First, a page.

PO financing can present a great opportunity for start-ups that receive lots of orders but don’t have the cash to fulfill them. In these cases, similar to invoice financing, the purchase order secures the loan. Once the business receives a purchase order from a customer, the lender directly pays the supplier to manufacture and deliver the product to the customer. Once delivery is accepted, the customer pays the lender. The lender then deducts their fees from this amount and pays the remainder to the borrower, which can be counted as profits. 

PO financing is a great way to help your business grow without taking on bank debt or selling equity in your company. If sales outpace your incoming cash flow, then purchase order financing might be a good strategy to fulfill big orders.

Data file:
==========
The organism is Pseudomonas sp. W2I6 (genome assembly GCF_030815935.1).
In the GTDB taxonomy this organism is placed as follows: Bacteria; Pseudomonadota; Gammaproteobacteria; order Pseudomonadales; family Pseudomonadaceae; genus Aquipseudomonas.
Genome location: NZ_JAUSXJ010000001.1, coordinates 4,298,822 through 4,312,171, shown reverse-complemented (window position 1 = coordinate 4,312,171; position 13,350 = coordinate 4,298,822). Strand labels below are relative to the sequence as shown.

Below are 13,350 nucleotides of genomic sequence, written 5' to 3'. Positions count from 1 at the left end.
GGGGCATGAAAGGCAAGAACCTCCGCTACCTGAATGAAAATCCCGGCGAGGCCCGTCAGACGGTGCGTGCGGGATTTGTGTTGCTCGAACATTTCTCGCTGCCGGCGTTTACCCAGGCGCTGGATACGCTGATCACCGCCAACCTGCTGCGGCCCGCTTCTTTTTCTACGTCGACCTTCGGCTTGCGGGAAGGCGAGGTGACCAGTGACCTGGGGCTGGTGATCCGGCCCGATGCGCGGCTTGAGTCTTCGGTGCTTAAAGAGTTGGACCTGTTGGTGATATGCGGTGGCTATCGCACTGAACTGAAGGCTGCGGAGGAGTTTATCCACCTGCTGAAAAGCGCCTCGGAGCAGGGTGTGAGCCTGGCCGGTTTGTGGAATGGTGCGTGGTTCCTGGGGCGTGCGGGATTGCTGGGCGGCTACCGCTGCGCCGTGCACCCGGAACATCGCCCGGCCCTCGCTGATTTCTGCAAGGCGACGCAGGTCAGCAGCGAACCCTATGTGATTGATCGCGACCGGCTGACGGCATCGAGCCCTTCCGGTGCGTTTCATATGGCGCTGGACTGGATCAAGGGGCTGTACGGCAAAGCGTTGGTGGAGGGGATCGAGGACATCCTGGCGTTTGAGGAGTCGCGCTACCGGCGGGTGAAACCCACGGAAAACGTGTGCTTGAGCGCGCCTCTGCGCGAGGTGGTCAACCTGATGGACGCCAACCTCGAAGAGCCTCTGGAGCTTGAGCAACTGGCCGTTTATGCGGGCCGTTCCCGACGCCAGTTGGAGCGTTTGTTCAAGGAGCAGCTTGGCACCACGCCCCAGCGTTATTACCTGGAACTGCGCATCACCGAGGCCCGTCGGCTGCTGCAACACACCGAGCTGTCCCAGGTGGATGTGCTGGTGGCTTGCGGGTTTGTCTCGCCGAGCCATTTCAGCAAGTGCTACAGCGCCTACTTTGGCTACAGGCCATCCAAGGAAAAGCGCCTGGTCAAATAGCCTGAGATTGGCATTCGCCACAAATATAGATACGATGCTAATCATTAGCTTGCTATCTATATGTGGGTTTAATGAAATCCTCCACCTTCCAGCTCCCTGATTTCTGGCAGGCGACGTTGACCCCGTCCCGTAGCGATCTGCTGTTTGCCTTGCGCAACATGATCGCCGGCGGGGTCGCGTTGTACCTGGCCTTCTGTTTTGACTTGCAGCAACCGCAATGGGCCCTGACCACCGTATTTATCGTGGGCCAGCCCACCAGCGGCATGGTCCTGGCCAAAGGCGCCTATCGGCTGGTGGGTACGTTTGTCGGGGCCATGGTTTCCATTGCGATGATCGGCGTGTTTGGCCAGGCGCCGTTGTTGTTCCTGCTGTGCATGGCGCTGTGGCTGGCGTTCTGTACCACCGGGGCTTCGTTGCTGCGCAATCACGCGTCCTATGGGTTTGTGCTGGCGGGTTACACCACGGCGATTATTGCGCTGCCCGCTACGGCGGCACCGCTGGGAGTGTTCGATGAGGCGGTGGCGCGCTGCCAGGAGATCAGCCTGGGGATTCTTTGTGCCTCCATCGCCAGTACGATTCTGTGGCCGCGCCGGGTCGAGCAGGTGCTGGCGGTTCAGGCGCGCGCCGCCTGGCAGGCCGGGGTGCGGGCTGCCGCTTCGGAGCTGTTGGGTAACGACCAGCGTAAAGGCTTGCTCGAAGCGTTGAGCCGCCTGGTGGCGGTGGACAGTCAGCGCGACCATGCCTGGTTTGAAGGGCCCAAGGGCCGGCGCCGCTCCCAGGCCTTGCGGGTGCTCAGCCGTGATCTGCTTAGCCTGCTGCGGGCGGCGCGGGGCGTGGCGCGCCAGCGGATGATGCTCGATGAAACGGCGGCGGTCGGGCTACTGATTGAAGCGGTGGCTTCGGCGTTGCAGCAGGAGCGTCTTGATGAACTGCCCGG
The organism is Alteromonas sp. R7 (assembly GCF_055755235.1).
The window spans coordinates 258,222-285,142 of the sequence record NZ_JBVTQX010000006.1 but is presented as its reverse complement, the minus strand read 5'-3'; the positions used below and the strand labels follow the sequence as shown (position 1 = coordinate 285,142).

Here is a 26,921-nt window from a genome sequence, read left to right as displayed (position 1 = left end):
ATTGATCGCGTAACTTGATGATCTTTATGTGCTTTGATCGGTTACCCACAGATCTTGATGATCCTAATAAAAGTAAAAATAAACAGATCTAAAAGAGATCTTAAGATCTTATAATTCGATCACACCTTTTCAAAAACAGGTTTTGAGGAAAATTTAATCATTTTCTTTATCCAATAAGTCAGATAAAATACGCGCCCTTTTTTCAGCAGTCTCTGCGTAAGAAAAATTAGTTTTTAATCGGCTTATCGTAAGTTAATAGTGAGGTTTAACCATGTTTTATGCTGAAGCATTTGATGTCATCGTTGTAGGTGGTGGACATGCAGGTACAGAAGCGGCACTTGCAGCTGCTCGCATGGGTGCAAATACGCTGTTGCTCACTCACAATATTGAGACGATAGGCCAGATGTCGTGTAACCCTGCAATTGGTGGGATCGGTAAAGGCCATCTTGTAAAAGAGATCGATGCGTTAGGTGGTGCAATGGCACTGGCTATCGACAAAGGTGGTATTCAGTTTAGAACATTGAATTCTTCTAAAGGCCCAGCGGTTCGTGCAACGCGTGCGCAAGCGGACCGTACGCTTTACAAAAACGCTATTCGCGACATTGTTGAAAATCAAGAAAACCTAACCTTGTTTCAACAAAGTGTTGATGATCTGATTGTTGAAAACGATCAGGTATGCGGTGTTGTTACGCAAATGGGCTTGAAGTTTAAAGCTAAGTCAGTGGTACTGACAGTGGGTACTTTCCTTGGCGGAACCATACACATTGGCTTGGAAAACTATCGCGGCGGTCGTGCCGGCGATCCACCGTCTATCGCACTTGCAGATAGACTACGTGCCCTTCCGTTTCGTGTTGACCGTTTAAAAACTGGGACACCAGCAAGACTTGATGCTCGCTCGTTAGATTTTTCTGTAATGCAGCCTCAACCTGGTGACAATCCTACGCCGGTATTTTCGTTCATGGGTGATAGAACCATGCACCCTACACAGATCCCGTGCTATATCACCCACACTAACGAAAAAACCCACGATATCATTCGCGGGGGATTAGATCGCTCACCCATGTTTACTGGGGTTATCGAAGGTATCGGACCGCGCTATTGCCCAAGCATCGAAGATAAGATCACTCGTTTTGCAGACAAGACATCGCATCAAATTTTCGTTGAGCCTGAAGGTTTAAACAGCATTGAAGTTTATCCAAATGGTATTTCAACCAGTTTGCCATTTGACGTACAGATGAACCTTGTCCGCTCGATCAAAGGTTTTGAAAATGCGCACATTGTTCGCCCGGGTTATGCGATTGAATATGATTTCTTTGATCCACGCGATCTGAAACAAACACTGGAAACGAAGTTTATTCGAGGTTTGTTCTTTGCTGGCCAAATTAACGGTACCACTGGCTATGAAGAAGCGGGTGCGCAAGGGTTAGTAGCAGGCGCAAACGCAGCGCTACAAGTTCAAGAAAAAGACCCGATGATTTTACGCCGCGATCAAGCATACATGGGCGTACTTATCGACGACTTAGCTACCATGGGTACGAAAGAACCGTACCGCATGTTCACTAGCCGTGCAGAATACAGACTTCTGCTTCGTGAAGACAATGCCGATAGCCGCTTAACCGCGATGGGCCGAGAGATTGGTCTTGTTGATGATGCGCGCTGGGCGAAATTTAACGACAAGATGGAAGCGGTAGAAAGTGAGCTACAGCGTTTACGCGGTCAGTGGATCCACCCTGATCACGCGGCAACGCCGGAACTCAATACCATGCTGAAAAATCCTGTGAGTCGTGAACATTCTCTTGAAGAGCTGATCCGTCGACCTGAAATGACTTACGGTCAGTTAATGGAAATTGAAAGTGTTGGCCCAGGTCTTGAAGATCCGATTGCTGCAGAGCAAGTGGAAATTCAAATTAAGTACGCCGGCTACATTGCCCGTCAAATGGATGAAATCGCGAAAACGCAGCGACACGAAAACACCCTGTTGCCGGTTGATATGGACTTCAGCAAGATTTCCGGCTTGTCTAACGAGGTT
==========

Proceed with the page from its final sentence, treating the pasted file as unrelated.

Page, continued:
Invoice financing

Also known as accounts receivable financing or factoring, this loan allows Freelance consultants to survive slow-paying clients. Small and medium- sized businesses will be able to manage the increasingly common practice of “net 90” receivables payment that large companies impose on smaller organizations, in exchange for big orders.

With invoice financing, lenders advance to borrowers the value of accounts receivable, less a fee of perhaps 15%. The borrower will pay a weekly fee while waiting for the customer to pay up. Invoice financing helps businesses improve cash flow, meet the employee payroll, pay vendors and suppliers and reinvest in operations and growth earlier than they could if they had to wait for clients and customers to pay their balances in full.

Thanks for reading,

Kim

Image: Money Lenders (1784) an etching by Thomas Rowland. The aspiring borrower (L) is George, Prince of Wales (George IV 1820 -1830).